Nicole is not a hurricane yet, but looks to become one in the Bahamas, and come on shore around Ft. Pierce in the early hours of tomorrow morning, aka the middle of the night tonight. I fully expect to be awakened at least once by our ear-splitting weather radio, hopefully for nothing more serious than that for which it awakened us during Hurricane Ian, and again two days ago.

We were briefly out of "the cone" but are currently back in it, as the predicted path shifts. Of course, the area of strong winds is a lot broader than the cone, and we've been feeling its rain for days. They are still predicting peak sustained winds of 45-60 mph with gusts to 75 mph, which is a "strong tropical storm." Nicole should be off our west coast by 1 p.m. tomorrow, and I'll give an update when I can.

There's a reason we hadn't packed the generator up from the last storm. I hope we don't need it, but with the storm coming straight at us, the ground once again completely saturated, and rivers and lakes still at flood level or very close....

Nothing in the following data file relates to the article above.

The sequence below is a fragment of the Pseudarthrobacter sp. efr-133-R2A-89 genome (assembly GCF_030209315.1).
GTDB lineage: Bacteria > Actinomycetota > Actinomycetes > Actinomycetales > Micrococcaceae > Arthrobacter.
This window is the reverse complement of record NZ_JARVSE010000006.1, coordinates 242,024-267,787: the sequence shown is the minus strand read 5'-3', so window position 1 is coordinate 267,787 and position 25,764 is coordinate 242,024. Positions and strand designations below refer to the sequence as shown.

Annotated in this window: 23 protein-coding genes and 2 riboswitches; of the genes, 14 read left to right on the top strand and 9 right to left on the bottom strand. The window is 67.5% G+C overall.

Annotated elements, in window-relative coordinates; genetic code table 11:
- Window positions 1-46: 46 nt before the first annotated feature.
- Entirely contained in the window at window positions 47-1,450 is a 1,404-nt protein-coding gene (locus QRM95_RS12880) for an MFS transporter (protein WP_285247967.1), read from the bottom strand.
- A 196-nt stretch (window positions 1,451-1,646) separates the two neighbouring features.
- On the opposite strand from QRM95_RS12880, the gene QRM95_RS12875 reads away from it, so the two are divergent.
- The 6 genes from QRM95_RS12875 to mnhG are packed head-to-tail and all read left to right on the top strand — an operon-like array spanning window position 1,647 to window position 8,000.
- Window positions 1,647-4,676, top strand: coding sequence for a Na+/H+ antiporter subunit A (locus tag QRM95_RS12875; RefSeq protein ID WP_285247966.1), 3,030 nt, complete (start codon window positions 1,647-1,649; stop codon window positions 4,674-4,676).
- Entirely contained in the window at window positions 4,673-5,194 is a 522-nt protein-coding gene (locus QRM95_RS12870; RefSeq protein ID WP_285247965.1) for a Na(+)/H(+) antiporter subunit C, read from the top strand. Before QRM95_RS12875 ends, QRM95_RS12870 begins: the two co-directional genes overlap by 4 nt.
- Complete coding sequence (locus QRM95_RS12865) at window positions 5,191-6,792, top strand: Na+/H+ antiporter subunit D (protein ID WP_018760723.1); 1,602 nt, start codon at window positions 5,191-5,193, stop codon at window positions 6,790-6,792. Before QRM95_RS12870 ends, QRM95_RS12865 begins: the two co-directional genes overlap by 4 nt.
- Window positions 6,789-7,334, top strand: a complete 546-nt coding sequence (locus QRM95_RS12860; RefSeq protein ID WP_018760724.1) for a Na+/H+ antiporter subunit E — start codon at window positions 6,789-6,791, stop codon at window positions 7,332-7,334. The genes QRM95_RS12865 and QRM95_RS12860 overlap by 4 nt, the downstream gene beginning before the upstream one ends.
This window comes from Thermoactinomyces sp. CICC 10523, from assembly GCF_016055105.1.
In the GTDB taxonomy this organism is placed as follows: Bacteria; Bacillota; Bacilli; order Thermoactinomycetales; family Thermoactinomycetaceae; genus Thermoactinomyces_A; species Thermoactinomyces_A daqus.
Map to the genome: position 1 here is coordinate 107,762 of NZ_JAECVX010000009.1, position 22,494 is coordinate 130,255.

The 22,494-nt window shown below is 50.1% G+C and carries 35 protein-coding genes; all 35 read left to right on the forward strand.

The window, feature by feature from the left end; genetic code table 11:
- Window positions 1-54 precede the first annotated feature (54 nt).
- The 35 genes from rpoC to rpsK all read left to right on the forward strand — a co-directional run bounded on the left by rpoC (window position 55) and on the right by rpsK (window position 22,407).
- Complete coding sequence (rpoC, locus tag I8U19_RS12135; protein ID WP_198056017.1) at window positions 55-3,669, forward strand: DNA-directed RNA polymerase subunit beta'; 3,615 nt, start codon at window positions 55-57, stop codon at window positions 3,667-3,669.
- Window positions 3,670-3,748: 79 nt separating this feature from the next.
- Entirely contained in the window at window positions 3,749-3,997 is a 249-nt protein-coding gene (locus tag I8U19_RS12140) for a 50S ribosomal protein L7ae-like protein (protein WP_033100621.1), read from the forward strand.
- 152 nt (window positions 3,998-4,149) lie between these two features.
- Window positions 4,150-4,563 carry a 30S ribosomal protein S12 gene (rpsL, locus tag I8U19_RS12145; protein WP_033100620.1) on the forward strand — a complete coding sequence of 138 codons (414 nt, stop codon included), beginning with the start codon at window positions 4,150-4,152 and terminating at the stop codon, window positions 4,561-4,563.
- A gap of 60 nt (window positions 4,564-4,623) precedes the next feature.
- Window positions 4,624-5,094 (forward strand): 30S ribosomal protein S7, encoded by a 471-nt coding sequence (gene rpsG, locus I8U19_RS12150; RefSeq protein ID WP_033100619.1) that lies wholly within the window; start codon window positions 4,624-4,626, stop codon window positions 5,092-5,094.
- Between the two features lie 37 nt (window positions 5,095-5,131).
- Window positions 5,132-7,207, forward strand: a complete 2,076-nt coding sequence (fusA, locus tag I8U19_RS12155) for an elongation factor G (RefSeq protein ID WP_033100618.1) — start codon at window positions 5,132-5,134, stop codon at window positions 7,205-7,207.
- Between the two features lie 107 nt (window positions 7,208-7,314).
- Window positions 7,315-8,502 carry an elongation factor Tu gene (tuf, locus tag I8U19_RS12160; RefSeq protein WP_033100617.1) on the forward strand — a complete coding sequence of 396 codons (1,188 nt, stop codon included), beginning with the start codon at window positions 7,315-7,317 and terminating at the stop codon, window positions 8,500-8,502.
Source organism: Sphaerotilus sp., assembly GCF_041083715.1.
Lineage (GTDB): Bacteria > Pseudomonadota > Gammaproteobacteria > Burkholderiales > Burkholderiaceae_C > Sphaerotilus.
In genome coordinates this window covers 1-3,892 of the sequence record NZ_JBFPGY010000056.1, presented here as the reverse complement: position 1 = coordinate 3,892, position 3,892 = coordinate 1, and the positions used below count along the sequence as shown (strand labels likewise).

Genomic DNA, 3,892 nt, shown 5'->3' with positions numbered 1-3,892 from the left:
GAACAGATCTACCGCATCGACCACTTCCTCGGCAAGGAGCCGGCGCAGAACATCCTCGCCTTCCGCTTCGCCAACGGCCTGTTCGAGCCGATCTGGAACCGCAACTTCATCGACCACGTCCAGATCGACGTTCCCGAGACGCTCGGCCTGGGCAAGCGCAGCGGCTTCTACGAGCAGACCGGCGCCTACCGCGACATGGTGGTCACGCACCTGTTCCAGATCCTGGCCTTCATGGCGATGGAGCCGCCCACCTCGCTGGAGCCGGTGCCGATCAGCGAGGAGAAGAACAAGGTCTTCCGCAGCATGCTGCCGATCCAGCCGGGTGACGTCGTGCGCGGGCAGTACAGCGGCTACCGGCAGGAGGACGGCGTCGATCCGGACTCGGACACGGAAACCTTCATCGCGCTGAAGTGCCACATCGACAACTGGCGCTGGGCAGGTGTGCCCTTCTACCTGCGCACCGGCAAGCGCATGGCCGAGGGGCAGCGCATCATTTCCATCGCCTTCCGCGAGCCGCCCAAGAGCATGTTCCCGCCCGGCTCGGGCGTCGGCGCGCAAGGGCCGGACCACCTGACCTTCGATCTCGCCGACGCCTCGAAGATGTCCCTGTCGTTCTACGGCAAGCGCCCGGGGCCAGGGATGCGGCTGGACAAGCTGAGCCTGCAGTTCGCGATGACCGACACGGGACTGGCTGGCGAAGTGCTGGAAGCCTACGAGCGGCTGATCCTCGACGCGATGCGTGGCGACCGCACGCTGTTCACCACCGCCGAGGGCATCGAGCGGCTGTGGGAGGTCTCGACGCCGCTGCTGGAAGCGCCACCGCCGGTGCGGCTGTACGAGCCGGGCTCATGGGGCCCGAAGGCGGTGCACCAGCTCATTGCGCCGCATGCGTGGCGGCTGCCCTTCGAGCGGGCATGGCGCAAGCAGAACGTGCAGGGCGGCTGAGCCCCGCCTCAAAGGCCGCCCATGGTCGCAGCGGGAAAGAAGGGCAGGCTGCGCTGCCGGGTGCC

We're still pretty much prepared from last time, though we're waiting till tomorrow to bring things in from outside. My concern when I awoke this morning was for an appointment I had this afternoon at 3 o'clock. Based on today's weather, there was no reason I shouldn't have been able to take it: there's almost no wind yet, and the rain has been steady but not heavy. However, when it was clear that many businesses were deciding to close early, I chose to go in the morning as a "walk-in." I say I chose, but really, I didn't feel I had much choice. Call it a nudge from God, call it hyperactive anxiety—but I couldn't rest about it, and decided I might as well wait for hours there than be unproductive at home. As it turned out, they were able to fit me in quickly and I even made it to the library to pick up The Bellmaker, before it closed at noon.  It was definitely the right decision.

Now we wait, hoping that our decision to wait till morning to batten the final hatches turns out to be a good one, too.

Posted by sursumcorda on Wednesday, November 9, 2022 at 7:13 pm | Edit
Permalink | Read 302 times | Comments (1)
Category Hurricanes and Such: [first] [previous] [next] [newest] Everyday Life: [first] [previous] [next] [newest]
Go to page:
«Previous   1 2 3 4 5 6 7 ... 55 56 57  Next»